An Indian movie song from the '80s is touted to be a part of the London Olympics inaugural ceremony. Does it mean that non-synth music, devoid of any technology, is still holding its ground?
BANGALORE, INDIA: A strange coincidence proved symphony to the ears of Indians on Thursday.
It was World Music Day, observed every June 21, and the country with rich musical tradition got to hear that a song by an Indian musician might be a part of the London Olympics 2012 inaugural ceremony on July 27.
A leaked playlist of the music vision by Trainspotting director Danny Boyle, an Englishman who also helmed Slumdog Millionaire (SDM) focused around India, includes a venerable musician's album single. Boyle is the Artistic Director of this edition of the Olympics.
Presumably a medley, a Scottish bhangra group from Glasgow with a British-Punjabi background, Tigerstyle will belt out the blended-genre music. Nachna Onda Nei, as the performance is called, includes King of Pop Michael Jackson's Billie Jean, Queen & David Bowie's Under Pressure and the veteran Indian musician's 1981 solo.
The name is Ilaiyaraaja, renowned among and revered by south Indians, and more than recognizable by north Indians, at least, by those who have watched Sadma and Paa. His song, Naanthaan Ungappanda, roughly translated into I am Your Dad, from Kamal Haasan-starrer Ram Lakshman, is the inconspicuous single from the Maestro's versatile oeuvre that has, apparently, made it to the Olympic elite list of 90 compositions.
Even as there is mystery still shrouding the news, The Telegraph, U.K., went a step further by making official the leaked list. Check out the Olympic playlist here: http://bit.ly/MnXDBf.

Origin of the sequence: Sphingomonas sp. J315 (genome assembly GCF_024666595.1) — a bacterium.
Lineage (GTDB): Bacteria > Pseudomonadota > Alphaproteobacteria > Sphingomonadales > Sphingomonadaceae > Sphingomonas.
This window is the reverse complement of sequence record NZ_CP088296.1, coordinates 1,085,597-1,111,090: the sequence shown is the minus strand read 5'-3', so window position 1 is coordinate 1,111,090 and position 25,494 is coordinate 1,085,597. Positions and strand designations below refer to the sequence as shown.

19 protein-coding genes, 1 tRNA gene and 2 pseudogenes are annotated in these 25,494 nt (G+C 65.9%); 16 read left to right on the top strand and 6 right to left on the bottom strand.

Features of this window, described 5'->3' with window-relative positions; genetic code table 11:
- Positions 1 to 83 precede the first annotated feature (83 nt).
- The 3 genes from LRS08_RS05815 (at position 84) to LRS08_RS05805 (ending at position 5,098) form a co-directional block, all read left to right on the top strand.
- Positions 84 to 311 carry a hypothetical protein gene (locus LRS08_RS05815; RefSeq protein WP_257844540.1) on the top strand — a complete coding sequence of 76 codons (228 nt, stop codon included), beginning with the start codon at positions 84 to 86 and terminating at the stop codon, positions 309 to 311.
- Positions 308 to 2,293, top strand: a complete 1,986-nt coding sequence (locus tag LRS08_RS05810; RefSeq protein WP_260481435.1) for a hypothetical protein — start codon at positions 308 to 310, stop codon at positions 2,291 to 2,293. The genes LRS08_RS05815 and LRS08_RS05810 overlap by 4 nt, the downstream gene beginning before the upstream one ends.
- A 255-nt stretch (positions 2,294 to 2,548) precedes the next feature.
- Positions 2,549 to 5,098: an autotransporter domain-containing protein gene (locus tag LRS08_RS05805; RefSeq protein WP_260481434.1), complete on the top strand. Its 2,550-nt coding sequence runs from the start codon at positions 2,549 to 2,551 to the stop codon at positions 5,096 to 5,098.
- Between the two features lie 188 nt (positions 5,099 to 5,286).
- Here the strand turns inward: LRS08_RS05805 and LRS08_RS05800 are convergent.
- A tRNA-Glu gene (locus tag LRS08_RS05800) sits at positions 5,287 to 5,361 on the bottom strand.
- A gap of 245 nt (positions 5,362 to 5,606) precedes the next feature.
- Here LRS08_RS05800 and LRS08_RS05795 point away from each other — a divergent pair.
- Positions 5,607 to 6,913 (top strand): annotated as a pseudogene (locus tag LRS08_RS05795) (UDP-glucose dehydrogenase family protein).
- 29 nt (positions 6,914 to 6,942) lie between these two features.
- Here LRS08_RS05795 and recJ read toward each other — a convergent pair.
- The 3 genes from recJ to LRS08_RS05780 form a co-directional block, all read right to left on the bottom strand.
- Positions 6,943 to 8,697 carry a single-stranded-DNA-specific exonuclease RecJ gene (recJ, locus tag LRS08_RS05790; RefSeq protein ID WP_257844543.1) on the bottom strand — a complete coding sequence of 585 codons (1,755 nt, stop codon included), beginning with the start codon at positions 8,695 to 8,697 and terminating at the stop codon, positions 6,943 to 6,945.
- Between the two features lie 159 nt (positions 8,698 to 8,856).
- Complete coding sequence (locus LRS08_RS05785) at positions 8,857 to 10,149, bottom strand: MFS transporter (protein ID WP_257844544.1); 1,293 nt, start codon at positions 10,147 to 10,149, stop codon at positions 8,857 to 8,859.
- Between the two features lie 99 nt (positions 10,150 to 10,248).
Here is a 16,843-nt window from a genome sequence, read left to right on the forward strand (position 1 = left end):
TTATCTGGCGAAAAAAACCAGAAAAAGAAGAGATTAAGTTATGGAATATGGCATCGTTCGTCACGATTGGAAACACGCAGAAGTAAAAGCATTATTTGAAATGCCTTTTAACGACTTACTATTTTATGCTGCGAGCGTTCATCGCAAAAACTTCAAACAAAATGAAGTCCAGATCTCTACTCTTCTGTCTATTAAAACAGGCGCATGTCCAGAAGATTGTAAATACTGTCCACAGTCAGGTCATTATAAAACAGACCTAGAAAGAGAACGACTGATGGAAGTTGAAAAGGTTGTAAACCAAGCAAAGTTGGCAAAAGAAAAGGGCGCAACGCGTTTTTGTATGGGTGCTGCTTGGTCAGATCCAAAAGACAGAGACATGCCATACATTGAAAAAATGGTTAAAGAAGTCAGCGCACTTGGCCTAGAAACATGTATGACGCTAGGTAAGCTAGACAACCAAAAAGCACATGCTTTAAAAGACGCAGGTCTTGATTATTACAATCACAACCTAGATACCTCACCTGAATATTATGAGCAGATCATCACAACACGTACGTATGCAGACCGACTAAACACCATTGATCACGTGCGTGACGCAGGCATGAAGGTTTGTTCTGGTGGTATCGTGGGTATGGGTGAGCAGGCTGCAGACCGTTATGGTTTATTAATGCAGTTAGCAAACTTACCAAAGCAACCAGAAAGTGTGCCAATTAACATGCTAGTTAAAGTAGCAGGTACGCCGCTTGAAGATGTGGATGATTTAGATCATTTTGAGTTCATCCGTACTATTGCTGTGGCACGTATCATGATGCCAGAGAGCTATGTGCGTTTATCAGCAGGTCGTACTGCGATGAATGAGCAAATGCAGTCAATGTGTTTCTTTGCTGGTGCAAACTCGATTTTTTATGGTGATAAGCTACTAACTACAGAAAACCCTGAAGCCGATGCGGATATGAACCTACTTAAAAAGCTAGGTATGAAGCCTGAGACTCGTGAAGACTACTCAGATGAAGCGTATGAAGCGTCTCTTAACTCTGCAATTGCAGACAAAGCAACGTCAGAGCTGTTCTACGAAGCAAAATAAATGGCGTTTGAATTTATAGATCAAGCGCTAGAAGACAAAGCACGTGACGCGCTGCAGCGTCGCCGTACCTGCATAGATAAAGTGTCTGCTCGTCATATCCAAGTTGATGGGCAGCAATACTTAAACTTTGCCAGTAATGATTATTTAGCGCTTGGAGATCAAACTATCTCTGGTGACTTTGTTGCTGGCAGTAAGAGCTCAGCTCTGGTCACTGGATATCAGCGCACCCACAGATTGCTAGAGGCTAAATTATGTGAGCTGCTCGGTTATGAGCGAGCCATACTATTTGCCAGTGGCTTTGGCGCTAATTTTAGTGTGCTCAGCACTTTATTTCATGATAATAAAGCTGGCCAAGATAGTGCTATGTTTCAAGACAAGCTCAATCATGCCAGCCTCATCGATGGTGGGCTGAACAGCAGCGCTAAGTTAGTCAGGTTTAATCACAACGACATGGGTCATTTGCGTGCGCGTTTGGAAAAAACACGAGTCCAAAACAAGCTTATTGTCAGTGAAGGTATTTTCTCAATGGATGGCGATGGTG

The missing link
While it seems incredible, if you connect the dots, it would get unscrambled.
As is common knowledge, Boyle had worked with A.R. Rahman on SDM. Many wouldn't be aware that Ilaiyaraaja mentored Rahman, when the latter was Dileep and used to play the keyboard on the former's troupe.
It might be the protege's tribute to the master. We can't also discard the fact that Boyle himself would have got to know many things Indian, during the shooting schedule of SDM in India, and might have got inspired by a few.
No tech, just magic
That said, there is something really intriguing about the selection. What made the team of the Artistic Director of London Olympics pick up an Indian movie tune from the early-'80s, predominantly technologically-deprived era of our film music? As for the song, not many south Indians, even Tamils, can recollect hearing about, leave aside listening to, the nondescript number anywhere, anytime.
For starters, Ilaiyaraaja, till well into the '90s, didn't employ much of sythesizer (synth) music, whereas A.R. Rahman thrived in reality also due to technological advancements in music.
Nobody can dispute the advantages of technology in any discipline, as the Academy Award serves as a standing proof of Rahman's genius. At the same time, it amazes that a composition, devoid of any tech aid, can also stand its ground in this age of techno beats and electric guitar-toting punks.
Which side do you take?